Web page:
A friend of yours recently bought an expensive new tech toy, which you can see in an instant was a huge waste of money. Not only was it overpriced, but it also seemed like an unnecessarily complicated gadget for the task at hand. “You’ve got to get one of these!” insists your friend. Although you’d like to be polite in your response, it’s hard for you to hide your disdain for your friend’s frivolity.
Imagine, in contrast, that you’ve made up your mind that it’s time to replace your kitchen table with one that happened to catch your eye while you were browsing for something else online. After all, you reason, although your current table does the job, it’s getting a bit scratched and worn. Since it’s something you use every day, it’s not really that much of an extravagance to get one that’s shiny and new.
The process of talking yourself into a choice, good or bad, is called “self-persuasion.” As noted by University of Gothenburg’s Magnus Bergquist and Emma Ejelöv (2022), it’s much easier to talk yourself into a decision than to allow someone else’s decision to persuade you. In their words, “direct persuasion enables people to detect that someone else is trying to persuade them whereas self-persuasion leads people to assume that the motivation to change behavior originates from within the individual.” You might not agree with someone else’s values (as in your tech-loving friend), but it would be hard to disagree with your own (wanting an unscratched piece of furniture).
The Self-Persuasion Effect and Poor Choices
Because the debate you have with yourself is likely to be less contentious than one you have with someone else, it could be all too easy to follow the path created by your own reasoning, even when that reasoning is flawed. However, because your own values and beliefs didn’t come from nowhere, the decisions you make should also reflect society’s norms, according to the Swedish researchers. This combination effect produces “tailoring,” in which people take that external norm and mold it to their own thinking.
The tailoring process might work something like this in the case of the table. Apart from actual antiques, items that are new tend to be valued more than ones that have seen better days (the normative value). You would only go so far as to put this norm into action if you started to generate your own internal reasons for why you really needed the new table. Once your mind starts hurtling in that direction, it will be difficult to issue a course correction.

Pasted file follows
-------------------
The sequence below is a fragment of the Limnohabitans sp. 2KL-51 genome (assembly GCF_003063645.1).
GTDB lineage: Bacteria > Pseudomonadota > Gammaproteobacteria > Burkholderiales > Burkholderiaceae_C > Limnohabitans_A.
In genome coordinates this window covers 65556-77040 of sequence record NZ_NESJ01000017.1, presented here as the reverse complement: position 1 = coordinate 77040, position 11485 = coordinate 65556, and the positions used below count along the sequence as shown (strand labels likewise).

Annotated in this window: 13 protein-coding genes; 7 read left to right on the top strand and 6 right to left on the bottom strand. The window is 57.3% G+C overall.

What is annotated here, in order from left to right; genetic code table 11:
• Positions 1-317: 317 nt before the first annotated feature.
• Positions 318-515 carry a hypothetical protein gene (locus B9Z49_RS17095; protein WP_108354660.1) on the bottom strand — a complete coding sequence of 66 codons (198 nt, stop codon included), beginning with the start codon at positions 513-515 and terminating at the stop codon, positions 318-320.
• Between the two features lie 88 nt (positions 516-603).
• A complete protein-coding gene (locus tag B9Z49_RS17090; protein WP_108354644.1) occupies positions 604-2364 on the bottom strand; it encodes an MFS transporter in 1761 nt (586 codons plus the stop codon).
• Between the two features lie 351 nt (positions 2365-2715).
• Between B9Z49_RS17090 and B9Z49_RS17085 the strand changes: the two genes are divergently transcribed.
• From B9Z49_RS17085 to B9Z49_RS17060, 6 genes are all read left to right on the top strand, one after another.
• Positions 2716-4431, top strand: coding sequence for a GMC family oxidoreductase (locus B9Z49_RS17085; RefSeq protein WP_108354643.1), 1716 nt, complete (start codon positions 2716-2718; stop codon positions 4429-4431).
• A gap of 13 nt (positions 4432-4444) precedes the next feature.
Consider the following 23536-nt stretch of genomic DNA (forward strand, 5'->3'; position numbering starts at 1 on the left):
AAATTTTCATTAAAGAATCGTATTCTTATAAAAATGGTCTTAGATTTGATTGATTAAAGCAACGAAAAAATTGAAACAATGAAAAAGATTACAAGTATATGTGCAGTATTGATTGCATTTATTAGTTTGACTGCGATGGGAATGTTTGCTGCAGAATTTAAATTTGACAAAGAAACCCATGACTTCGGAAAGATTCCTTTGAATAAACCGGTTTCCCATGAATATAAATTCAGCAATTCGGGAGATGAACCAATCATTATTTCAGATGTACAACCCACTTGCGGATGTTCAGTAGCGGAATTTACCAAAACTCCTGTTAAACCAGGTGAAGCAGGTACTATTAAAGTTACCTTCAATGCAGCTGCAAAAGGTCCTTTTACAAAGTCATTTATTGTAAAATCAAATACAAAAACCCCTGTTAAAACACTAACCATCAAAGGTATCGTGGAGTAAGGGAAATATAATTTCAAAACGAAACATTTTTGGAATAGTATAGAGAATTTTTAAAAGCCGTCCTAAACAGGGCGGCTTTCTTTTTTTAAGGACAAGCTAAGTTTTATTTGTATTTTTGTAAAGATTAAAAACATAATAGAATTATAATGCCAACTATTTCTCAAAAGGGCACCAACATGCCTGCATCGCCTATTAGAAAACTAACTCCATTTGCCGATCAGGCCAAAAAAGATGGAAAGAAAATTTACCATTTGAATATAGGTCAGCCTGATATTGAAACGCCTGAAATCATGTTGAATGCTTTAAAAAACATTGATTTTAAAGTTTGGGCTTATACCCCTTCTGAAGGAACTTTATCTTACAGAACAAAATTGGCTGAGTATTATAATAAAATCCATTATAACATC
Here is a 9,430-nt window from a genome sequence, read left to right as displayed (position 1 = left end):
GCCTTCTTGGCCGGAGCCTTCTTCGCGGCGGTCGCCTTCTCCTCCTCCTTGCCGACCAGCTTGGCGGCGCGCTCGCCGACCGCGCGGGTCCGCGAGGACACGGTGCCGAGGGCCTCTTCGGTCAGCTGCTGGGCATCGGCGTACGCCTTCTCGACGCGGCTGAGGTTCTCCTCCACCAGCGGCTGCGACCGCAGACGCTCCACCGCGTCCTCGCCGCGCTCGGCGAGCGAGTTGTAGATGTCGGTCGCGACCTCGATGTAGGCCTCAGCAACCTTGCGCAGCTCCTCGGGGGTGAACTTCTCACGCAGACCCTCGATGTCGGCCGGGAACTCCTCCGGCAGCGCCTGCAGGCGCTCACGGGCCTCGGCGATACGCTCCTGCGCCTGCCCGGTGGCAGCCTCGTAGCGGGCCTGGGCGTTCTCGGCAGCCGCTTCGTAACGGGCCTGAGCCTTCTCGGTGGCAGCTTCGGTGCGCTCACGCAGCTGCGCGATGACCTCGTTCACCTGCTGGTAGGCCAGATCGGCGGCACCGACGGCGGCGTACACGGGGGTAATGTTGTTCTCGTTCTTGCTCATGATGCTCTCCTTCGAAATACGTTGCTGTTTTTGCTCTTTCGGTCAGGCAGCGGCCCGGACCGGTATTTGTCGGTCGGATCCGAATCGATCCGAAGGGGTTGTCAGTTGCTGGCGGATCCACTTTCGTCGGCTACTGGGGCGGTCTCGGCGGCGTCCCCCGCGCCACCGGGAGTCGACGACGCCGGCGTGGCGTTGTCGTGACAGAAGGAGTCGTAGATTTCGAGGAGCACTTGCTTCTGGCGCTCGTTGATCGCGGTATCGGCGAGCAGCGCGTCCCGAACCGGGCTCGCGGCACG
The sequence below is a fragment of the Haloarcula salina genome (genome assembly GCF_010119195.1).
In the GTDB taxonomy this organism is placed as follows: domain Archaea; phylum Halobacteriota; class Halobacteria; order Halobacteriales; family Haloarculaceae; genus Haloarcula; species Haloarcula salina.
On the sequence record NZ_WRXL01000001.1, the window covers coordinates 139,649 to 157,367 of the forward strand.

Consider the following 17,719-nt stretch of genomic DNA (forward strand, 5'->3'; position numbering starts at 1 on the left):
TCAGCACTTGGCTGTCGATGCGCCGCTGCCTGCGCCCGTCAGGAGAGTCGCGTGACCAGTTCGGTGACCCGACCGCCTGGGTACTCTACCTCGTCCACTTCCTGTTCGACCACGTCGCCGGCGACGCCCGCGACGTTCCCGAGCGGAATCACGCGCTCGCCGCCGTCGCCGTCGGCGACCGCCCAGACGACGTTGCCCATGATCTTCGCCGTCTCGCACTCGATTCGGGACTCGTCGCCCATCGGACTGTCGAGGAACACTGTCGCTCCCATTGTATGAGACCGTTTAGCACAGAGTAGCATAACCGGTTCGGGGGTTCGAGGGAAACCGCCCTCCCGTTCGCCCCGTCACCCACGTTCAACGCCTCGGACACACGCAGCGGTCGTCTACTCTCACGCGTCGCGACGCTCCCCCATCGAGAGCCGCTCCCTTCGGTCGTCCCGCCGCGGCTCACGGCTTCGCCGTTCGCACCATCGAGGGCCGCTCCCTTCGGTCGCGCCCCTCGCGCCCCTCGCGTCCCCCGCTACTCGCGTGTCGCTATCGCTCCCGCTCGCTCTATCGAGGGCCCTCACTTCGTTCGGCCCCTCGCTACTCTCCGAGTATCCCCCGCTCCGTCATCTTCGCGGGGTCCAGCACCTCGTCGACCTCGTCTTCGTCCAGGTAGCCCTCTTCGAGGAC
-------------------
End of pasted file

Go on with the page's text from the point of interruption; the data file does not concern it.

Of course, it’s possible that your decision is a good one and that having the new table will make your life more pleasant. The problem arises if you’ve gone through the same flawed thinking as your friend and are about to waste your hard-earned cash for no reason at all.
Putting Self-Persuasion Under the Microscope
With this very basic background, it’s now time to explore how Bergquist and Ejelöv dissected the self-persuasion process. Across three experiments, the U. Gothenburg researchers created conditions in which they tested the influence on decision-making of descriptive norms alone (socially accepted beliefs) with self-persuasion, comparing both to a control condition.
The first two experiments, conducted on online samples of adults (average age in the mid-40s), involved decisions about items such as brands of water bottles. Both experiments provided support for the self-persuasion effect on people’s choices. However, the decision to go with one type of water vs. the other was arbitrary, because neither had any clear advantages. In the third experiment, Bergquist and Ejelöv used a choice that could have health consequences, namely buying natural (healthy) raisins vs. chocolate-covered ones (unhealthy).
The descriptive norm for this experiment was induced through instructions that informed participants that “Most others buy the natural risesins.” The control condition included no normative information. In the self-persuasion condition, participants wrote their own reasons for making their choice. In the self-persuasion norm condition, the researchers showed participants their reasons and asked them if they thought it was a good or bad reason.
The overall findings supported the predictions that self-persuasion proved to have a greater impact on raidin choice than normative information alone. In addition, people tended to like their choices, showing what the authors call “value matching.” Having gone through the self-persuasion condition, 80 to 99 percent of the participants thought their reason for the choice was good.
How Can You Talk Yourself Out of Poor Choices?
The U. Gothenburg findings showed how easy it is to come to love your own choice, good or bad. The choices in these experiments weren’t particularly consequential given that one box of unhealthy rises will hardly change your life expectancy. Yet, the self-persuasion effect seems remarkably easy to generate, especially when the decision is one consistent with broader social values. Returning to the idea of tailoring, you can take any particular value and make it “yours” by going through a long self-justification process.
The answer to the question of how to avoid conformity to yourself may be the very same answer as the one involving your decision not to conform to other people’s values and choices. Be ready to engage a self-critical mindset by taking your decision and examining it in the cold light of further thought. You might even talk it out with a friend and then be prepared to listen to someone else’s counterevidence to the self-persuasion reasons you’ve generated on your own.
To sum up, life is a set of choices, both good and bad. Finding your way from the bad to the good may take a certain degree of short-term resilience but will be worth it in terms of your long-term fulfillment.